Johnny Depp is on TikTok. Less than a week after Depp, 58, won a hefty sum in his defamation trial against Amber Heard, the former Pirates of the Caribbean star created an account on the social media platform, and he shared his first video. Set against Love Joys’ reggae song “Stranger,” Johnny’s video showed him waving to his supporters as he attended his defamation trial and his recent performance with Jeff Beck. Depp also included a message to all of his “most treasured, loyal, and unwavering supporters” with the video.
To all of my most treasured, loyal and unwavering supporters. We’ve been everywhere together, we have seen everything together. We have walked the same road together. We did the right thing together, all because you cared. And now, we will all move forward together. You are, as always, my employers and once again I am whittled down to no way to say thank you, other than just by saying thank you. So, thank you. My love & respect, JD
“We’ve been everywhere together, we have seen everything together. We have walked the same road together. We did the right thing together, all because you cared,” wrote Depp. “And now, we will all move forward together. You are, as always, my employers, and once again, I am whittled down to no way to say thank you, other than just by saying thank you. So, thank you. My love & respect, JD.”
Johnny has found his audience on TikTok. He had over 3 million followers before he posted his first video. Afterward, that number had grown to at least 4.1 million. That single video amassed nearly half-a-million likes in under an hour. As of June 7, Depp isn’t following anyone on TikTok, and his Liked videos are private. His bio reads “Occasional Thespian.”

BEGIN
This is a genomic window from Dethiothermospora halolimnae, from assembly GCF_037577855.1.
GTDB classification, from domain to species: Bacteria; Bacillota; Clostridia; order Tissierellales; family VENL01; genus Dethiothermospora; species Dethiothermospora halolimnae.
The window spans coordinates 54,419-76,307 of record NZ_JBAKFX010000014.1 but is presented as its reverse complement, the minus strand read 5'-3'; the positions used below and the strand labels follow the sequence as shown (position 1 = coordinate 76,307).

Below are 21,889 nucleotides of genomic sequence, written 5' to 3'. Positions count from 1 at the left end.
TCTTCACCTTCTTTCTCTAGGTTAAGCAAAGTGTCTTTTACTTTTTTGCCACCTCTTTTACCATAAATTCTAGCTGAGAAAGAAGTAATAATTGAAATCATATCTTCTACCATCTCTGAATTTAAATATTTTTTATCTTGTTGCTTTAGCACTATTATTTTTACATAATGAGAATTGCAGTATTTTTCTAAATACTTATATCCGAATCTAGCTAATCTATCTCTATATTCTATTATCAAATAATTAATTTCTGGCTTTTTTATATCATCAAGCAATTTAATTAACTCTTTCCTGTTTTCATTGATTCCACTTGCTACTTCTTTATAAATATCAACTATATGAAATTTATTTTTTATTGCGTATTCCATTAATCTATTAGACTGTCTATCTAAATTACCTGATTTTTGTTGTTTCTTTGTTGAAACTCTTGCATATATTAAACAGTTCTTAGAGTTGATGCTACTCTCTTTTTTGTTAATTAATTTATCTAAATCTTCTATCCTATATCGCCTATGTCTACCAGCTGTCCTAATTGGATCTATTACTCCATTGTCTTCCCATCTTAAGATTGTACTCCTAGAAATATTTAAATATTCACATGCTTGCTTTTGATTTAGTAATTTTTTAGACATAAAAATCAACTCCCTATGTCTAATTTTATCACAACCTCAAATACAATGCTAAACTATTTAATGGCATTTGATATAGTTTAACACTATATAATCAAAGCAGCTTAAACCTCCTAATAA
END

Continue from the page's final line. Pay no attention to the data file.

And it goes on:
A jury ruled that Heard, 36, made defamatory statements in a 2018 Washington Post op-ed in which she claimed, “two years ago, I became a public figure representing domestic abuse.” Amber never named Johnny in the article. However, the jury ruled in Depp’s favor, awarding him $5 million in punitive damages and $10 million in compensatory damages (the judge capped the punitive damages at $350,000.)
The court also ruled that Amber – who counter-sued Depp — was defamed by statements made by Johnny’s lawyer, Adam Waldman, and awarded her $2 million. Amber said she was “heartbroken” by the decision “sets back the clock” for people speaking up about domestic abuse.
Considering Johnny’s case against ex-wife Amber Heard was dubbed “Trial by TikTok” by the BBC’s David Sillito, it might make sense that Depp would join the platform. The BBC noted that “from its early days, it was clear the overwhelming weight of online traffic was siding with Johnny Depp and deeply suspicious of Amber Heard.” Rafi Mendelsohn, a spokesperson for Cyabra, an Israeli firm that tracks online disinformation, told the BBC that “nearly 11% of the conversation around the trial was driven by fake accounts, which is a very high number.”
“When we talk about disinformation and fake accounts, very often people think about big geopolitical campaigns, elections, politics generally,” Mr. Mendelsohn of Cyabra told the BBC. “But actually, what we’re seeing is anyone with a global or a public reputation is a brand online, whether that’s a celebrity or a consumer brand… there’s an increase in the number of inauthentic profiles, but it’s very difficult to know who is behind the fake accounts.”
TikTok has become a “bandwagon platform that rewards users for jumping unthinkingly on ascendant trends,” writes Amanda Hess for The New York Times in a breakdown of “TikTok’s Amber Heard Hate Machine.” Hess writes that figures “as innocuous as Lance Bass and the Duolingo owl mascot have thought it wise to contribute their own Heard mockery to the platform.”
The reaction wasn’t limited to TikTok. Vice also reported that conservative media outlet The Daily Wire “spent between $35,000 and $47,000 on Facebook and Instagram ads” promoting pro-Depp articles about the trial.